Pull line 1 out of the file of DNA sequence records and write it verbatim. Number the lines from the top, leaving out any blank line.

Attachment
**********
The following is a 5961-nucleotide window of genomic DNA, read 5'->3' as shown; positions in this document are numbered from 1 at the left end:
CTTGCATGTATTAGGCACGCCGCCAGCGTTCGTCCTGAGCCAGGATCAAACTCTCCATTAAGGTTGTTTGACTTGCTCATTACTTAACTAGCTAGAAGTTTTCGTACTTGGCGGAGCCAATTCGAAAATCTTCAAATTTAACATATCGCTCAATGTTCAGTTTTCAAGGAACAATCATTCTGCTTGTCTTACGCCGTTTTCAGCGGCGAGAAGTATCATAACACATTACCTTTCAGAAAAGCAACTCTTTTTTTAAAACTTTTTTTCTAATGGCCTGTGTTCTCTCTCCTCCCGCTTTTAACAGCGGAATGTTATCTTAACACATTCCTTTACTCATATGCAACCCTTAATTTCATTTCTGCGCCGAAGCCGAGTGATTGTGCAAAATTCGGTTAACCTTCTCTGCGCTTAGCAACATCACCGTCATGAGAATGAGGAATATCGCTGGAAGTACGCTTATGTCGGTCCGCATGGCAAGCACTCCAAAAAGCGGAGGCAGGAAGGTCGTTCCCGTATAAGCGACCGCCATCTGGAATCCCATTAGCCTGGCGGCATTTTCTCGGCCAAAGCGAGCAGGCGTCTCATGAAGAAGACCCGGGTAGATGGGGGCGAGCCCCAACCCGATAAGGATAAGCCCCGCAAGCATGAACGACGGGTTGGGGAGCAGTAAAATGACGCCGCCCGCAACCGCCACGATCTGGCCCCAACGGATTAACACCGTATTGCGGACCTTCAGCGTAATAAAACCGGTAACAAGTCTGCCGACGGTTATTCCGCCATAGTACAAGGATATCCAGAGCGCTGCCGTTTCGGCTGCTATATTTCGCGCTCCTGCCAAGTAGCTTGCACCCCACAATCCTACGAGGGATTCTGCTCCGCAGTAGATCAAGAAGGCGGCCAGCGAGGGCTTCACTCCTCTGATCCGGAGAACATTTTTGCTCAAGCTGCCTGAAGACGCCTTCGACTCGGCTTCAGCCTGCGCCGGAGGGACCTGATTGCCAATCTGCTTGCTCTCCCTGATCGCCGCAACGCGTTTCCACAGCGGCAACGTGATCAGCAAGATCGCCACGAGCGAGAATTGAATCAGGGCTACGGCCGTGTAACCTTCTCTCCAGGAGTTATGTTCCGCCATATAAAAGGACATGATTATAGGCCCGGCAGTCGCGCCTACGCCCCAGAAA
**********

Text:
The following is a 5961-nucleotide window of genomic DNA, read 5'->3' as shown; positions in this document are numbered from 1 at the left end: